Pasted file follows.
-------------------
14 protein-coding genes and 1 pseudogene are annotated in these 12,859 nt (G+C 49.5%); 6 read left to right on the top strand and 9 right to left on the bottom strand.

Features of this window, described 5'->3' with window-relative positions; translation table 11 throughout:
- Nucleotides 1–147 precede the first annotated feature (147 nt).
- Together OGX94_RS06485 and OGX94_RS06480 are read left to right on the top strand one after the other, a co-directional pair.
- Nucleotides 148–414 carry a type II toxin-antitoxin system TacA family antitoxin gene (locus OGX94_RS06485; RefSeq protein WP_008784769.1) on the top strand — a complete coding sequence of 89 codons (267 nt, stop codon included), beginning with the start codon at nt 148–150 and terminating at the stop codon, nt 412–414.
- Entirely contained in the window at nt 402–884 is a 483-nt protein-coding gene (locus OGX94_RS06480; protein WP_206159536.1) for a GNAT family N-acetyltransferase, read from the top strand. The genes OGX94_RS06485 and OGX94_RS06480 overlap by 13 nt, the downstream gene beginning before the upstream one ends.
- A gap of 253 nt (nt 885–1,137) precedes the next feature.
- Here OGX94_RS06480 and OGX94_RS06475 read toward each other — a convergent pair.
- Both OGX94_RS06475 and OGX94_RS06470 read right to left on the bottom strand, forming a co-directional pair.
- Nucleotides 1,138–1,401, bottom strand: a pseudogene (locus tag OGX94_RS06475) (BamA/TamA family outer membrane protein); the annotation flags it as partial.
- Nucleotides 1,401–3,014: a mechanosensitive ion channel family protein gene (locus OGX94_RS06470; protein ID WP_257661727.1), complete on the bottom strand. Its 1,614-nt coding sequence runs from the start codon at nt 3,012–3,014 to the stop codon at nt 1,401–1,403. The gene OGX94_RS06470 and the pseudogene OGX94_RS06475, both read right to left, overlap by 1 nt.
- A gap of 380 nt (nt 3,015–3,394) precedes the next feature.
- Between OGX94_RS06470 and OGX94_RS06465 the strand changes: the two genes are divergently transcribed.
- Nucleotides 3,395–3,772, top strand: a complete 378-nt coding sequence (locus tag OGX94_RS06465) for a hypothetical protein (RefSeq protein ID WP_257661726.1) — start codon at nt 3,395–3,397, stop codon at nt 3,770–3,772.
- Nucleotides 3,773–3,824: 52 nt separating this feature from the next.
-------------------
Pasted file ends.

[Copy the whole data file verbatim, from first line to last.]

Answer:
14 protein-coding genes and 1 pseudogene are annotated in these 12,859 nt (G+C 49.5%); 6 read left to right on the top strand and 9 right to left on the bottom strand.

Features of this window, described 5'->3' with window-relative positions; translation table 11 throughout:
- Nucleotides 1–147 precede the first annotated feature (147 nt).
- Together OGX94_RS06485 and OGX94_RS06480 are read left to right on the top strand one after the other, a co-directional pair.
- Nucleotides 148–414 carry a type II toxin-antitoxin system TacA family antitoxin gene (locus OGX94_RS06485; RefSeq protein WP_008784769.1) on the top strand — a complete coding sequence of 89 codons (267 nt, stop codon included), beginning with the start codon at nt 148–150 and terminating at the stop codon, nt 412–414.
- Entirely contained in the window at nt 402–884 is a 483-nt protein-coding gene (locus OGX94_RS06480; protein WP_206159536.1) for a GNAT family N-acetyltransferase, read from the top strand. The genes OGX94_RS06485 and OGX94_RS06480 overlap by 13 nt, the downstream gene beginning before the upstream one ends.
- A gap of 253 nt (nt 885–1,137) precedes the next feature.
- Here OGX94_RS06480 and OGX94_RS06475 read toward each other — a convergent pair.
- Both OGX94_RS06475 and OGX94_RS06470 read right to left on the bottom strand, forming a co-directional pair.
- Nucleotides 1,138–1,401, bottom strand: a pseudogene (locus tag OGX94_RS06475) (BamA/TamA family outer membrane protein); the annotation flags it as partial.
- Nucleotides 1,401–3,014: a mechanosensitive ion channel family protein gene (locus OGX94_RS06470; protein ID WP_257661727.1), complete on the bottom strand. Its 1,614-nt coding sequence runs from the start codon at nt 3,012–3,014 to the stop codon at nt 1,401–1,403. The gene OGX94_RS06470 and the pseudogene OGX94_RS06475, both read right to left, overlap by 1 nt.
- A gap of 380 nt (nt 3,015–3,394) precedes the next feature.
- Between OGX94_RS06470 and OGX94_RS06465 the strand changes: the two genes are divergently transcribed.
- Nucleotides 3,395–3,772, top strand: a complete 378-nt coding sequence (locus tag OGX94_RS06465) for a hypothetical protein (RefSeq protein ID WP_257661726.1) — start codon at nt 3,395–3,397, stop codon at nt 3,770–3,772.
- Nucleotides 3,773–3,824: 52 nt separating this feature from the next.